Get Steinberg and Propellerheads to open their stuff up, and we'll think about it
its a very valid point, and one we struggle with almost daily in regards to VST over here at the Ardour project.

But I'd like to point out there are no technical reasons to support Rewire, really. Although its not truly finished in the sense of being an easily installable piece of user-oriented software, Stephane Letz' port of Jackdmp to windows works *better* than Rewire in almost every way and has the huge benefit that apps do not have to be written to know anything about JACK in order to use it (unlike Rewire, which requires (a) a license (b) code support within each participating app). You could also choose to use the JACK API as an alternative to using ASIO directly, which costs nothing in latency other than a few extra cycles consumed every interrupt. I still have to eat a hat at some point because I told Stephane I didn't believe that he could get it to work on windows, but he did.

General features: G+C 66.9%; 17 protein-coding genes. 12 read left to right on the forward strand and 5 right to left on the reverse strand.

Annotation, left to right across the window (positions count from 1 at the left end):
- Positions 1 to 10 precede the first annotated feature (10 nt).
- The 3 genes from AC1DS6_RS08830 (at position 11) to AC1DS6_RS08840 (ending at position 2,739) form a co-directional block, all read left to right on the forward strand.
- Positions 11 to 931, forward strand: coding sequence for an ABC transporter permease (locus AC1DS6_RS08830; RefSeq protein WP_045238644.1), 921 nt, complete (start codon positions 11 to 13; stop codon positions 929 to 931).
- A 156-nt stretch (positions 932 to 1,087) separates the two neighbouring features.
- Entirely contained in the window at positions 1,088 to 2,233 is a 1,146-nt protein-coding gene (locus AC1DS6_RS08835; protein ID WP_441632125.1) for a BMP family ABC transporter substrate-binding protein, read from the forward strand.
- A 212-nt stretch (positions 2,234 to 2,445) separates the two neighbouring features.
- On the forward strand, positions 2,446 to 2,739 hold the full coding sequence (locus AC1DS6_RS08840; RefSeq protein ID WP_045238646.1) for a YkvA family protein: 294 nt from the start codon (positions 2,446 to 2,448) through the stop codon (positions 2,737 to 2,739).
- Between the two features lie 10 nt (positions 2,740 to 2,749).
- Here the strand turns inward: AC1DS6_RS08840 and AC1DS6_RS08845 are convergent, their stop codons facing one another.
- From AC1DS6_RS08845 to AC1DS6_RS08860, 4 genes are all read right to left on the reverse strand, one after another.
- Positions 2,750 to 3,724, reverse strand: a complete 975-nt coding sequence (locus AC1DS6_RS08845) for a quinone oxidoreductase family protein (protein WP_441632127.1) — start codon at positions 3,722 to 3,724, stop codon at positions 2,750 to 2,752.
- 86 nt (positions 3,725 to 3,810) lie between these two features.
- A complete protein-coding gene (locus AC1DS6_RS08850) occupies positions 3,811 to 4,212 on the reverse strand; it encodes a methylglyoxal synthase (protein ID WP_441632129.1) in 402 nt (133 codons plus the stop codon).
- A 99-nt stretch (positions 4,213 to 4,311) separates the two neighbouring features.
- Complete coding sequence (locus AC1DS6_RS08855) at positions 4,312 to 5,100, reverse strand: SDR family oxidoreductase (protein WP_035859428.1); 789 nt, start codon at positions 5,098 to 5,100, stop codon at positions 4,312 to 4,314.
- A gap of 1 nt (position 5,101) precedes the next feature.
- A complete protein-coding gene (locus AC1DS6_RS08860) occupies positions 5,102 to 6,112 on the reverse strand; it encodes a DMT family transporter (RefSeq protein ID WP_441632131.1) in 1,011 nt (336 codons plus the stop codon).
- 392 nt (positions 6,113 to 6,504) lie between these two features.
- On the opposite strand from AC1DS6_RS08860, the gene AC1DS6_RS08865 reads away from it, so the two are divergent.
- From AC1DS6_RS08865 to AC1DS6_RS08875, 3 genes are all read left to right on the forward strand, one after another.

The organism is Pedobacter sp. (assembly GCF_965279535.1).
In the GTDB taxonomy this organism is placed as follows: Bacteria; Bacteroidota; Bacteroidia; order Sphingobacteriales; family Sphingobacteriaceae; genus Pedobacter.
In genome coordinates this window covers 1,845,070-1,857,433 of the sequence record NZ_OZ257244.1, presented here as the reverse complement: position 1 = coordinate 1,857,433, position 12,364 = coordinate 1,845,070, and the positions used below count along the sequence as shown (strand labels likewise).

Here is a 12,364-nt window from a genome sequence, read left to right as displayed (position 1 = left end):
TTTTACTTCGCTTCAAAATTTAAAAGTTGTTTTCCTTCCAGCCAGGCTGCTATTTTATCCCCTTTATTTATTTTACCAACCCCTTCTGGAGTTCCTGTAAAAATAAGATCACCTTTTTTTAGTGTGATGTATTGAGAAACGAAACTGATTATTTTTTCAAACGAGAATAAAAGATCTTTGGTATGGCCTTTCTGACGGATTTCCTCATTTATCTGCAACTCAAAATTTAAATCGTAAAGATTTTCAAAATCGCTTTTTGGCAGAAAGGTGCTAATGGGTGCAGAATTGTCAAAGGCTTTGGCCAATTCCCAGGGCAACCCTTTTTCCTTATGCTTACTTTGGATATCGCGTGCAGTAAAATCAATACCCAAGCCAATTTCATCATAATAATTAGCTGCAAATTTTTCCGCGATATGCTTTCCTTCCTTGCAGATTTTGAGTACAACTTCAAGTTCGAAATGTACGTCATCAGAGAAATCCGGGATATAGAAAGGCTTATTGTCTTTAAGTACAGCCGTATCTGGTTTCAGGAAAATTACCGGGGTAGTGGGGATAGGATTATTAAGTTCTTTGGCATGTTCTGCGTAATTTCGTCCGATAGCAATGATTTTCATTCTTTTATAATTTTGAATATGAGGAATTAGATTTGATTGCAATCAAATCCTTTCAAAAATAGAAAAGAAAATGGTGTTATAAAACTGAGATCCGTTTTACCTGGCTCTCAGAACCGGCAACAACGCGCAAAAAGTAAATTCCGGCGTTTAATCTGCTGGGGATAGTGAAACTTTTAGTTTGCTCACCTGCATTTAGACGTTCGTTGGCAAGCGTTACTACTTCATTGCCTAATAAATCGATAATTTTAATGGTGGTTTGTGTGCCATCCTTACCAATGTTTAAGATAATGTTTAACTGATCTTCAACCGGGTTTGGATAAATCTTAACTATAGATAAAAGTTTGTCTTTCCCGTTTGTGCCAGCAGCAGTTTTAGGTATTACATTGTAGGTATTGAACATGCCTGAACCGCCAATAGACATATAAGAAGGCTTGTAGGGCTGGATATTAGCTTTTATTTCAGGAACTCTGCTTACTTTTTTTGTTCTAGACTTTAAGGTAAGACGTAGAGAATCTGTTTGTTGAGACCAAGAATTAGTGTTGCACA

I know that its highly unlikely you would pursue this path, but I just want to mention that the open source world *is* taking on the task of defining new open standards that can compete with (and do better than) existing proprietart ones, at least in a few areas.
#5
10th April 2007
Old 10th April 2007
  #5
Gear nut
 

Quote:
Originally Posted by dawhead View Post
its a very valid point, and one we struggle with almost daily in regards to VST over here at the Ardour project.